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The University of Southampton
Macmillan Survivorship Research Group

Colorectal cancer survivor and carer experiences of fear of recurrence, communication and emotional support.

Faculty Studentship awarded to Issy Scott, Faculty of Health Sciences, University of Southampton
Supervisors: Dr Claire Foster and Prof Alison Richardson

The number of people surviving cancer has increased in the past few years; by the end of 2006 there were 1.13 million cancer survivors in the UK (Cancer Research UK, 2011). Because of this, attention has been drawn to the survivorship stage of cancer and how individuals adapt and manage the issues that arise (Simard et al., 2010). One of the issues faced by survivors of cancer is the fear of recurrence. This is believed to be a very common experience, and it can persist long after cancer treatment has finished (Northouse, 1981; Lee-Jones, Humphris et al., 1997; Humphris, et al., 2003).
Fear of recurrence can be debilitating, with cancer survivors experiencing high levels of emotional distress, low wellbeing, low quality of life and reduced psychological adaptation to the cancer experience (Skaali et al., 2009; Bellizzi et al., 2008; Hart et al., 2008).
Evidence indicates that high levels of fear of recurrence are associated with high levels of emotional distress (Skaali et al., 2009), and the amount of communication regarding cancer has been found to have an influence on the emotional distress and fear of recurrence experienced (Walker, 1997).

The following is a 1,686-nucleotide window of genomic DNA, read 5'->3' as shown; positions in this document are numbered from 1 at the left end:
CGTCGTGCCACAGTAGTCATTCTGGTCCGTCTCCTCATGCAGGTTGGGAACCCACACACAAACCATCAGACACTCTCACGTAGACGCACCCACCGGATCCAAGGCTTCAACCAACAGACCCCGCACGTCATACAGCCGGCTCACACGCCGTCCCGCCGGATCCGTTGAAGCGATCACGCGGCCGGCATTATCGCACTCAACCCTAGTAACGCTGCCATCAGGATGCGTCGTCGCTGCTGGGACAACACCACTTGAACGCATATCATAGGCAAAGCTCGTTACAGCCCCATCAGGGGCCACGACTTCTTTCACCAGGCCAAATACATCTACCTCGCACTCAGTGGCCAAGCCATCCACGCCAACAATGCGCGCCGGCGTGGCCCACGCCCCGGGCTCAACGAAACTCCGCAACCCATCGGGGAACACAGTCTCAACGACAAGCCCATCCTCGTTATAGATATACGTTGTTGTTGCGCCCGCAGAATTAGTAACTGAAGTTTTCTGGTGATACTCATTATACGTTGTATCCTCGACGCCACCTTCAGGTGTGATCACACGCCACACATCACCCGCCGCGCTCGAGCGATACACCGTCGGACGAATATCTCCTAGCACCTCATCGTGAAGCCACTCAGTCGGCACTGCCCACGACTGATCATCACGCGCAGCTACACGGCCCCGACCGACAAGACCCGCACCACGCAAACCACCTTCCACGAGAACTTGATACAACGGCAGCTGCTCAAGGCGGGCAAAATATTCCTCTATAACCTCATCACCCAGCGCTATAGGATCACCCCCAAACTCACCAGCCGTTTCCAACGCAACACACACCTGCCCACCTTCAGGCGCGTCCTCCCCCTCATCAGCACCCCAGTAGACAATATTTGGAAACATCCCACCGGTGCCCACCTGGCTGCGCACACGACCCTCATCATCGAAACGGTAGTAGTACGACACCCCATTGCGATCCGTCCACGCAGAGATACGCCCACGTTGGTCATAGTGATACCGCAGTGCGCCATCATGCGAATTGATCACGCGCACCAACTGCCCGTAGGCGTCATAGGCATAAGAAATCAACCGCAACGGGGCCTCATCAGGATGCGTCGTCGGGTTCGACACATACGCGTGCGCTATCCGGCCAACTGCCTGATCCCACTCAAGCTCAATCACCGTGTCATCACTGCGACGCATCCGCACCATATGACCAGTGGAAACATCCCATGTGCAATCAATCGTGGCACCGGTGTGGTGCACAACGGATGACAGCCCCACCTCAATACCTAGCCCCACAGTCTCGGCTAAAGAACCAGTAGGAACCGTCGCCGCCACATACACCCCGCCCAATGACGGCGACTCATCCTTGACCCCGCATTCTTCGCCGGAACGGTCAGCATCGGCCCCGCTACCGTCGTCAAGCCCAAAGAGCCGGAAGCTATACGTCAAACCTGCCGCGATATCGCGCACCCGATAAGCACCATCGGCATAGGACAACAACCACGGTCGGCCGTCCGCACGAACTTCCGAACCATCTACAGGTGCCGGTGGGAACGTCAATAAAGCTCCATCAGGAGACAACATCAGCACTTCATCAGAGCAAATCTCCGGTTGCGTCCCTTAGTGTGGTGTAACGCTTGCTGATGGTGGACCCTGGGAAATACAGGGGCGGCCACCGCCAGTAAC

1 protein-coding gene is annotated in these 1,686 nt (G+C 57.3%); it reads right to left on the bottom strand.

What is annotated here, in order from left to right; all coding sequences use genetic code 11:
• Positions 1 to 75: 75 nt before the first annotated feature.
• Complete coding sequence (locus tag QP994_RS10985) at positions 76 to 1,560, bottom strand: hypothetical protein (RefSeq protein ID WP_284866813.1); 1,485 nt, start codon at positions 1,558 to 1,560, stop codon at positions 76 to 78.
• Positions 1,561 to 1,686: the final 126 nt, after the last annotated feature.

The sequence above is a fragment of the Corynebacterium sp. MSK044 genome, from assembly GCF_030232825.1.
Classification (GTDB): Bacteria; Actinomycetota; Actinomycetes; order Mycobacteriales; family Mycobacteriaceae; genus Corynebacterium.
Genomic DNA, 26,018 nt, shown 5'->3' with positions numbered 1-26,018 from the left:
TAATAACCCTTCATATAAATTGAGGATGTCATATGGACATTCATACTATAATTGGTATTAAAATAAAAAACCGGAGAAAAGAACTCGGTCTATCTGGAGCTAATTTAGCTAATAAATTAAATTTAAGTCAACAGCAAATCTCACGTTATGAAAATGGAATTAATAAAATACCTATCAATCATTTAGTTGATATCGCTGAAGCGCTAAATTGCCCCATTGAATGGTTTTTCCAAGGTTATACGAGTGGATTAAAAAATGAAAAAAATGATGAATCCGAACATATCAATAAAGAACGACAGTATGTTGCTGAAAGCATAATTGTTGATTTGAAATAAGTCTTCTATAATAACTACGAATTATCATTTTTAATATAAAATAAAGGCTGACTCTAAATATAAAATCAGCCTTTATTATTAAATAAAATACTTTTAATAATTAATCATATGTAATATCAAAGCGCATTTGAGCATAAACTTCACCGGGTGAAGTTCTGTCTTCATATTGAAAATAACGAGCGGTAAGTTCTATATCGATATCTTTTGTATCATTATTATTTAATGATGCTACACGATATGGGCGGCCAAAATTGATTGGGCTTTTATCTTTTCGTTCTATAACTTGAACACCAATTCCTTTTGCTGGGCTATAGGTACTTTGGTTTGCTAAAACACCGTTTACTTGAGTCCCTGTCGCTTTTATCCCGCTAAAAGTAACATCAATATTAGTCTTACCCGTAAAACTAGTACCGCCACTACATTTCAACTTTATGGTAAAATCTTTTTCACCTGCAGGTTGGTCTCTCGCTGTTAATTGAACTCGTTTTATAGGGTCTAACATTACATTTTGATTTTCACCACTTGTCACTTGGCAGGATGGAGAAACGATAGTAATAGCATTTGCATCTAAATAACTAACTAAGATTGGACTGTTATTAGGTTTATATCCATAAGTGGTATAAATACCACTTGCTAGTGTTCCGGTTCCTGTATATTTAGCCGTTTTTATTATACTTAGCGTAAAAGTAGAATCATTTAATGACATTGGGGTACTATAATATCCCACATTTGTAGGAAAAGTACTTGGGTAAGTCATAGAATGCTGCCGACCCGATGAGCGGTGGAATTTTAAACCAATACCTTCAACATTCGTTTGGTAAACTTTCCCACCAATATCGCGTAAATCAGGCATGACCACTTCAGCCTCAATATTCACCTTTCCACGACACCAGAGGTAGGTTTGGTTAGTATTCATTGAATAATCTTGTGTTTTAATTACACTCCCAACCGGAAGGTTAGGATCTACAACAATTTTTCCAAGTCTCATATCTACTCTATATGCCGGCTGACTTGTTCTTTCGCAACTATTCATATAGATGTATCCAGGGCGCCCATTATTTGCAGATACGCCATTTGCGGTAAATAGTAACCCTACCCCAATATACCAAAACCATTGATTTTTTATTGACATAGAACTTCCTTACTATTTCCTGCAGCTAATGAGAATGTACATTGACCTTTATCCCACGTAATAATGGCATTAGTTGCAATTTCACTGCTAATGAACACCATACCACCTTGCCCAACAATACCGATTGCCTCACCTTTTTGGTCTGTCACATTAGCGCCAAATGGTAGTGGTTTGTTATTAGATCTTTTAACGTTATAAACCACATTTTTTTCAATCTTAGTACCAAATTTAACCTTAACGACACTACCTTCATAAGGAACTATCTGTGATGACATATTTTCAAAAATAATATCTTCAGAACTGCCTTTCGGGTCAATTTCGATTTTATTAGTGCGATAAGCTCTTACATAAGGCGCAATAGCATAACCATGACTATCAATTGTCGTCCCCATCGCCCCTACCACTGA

This study will use a mixed methods approach to establish the degree to which fear of recurrence is experienced by colorectal cancer survivors at nine and fifteen months post surgical treatment as well as the extent to which discussions regarding concerns over cancer (communication) and emotional support are experienced at the same points. Questionnaires will be used to examine the effect of concerns regarding the recurrence of cancer on levels of communication and emotional support, as well as how communication and emotional support may affect the degree that fear of recurrence is experienced by colorectal cancer survivors. Interviews will supply a deeper understanding of the nature of fear of recurrence in both colorectal cancer survivors and their main carers, and will explore how the nature and degree of fear of recurrence influences the type of communication and emotional support experienced as well as how the type of communication and emotional support experienced affects the nature and degree of fear of recurrence.

If you have any queries regarding this study please contact the MSRG secretary on 02380 596885, or email msrg@soton.ac.uk.

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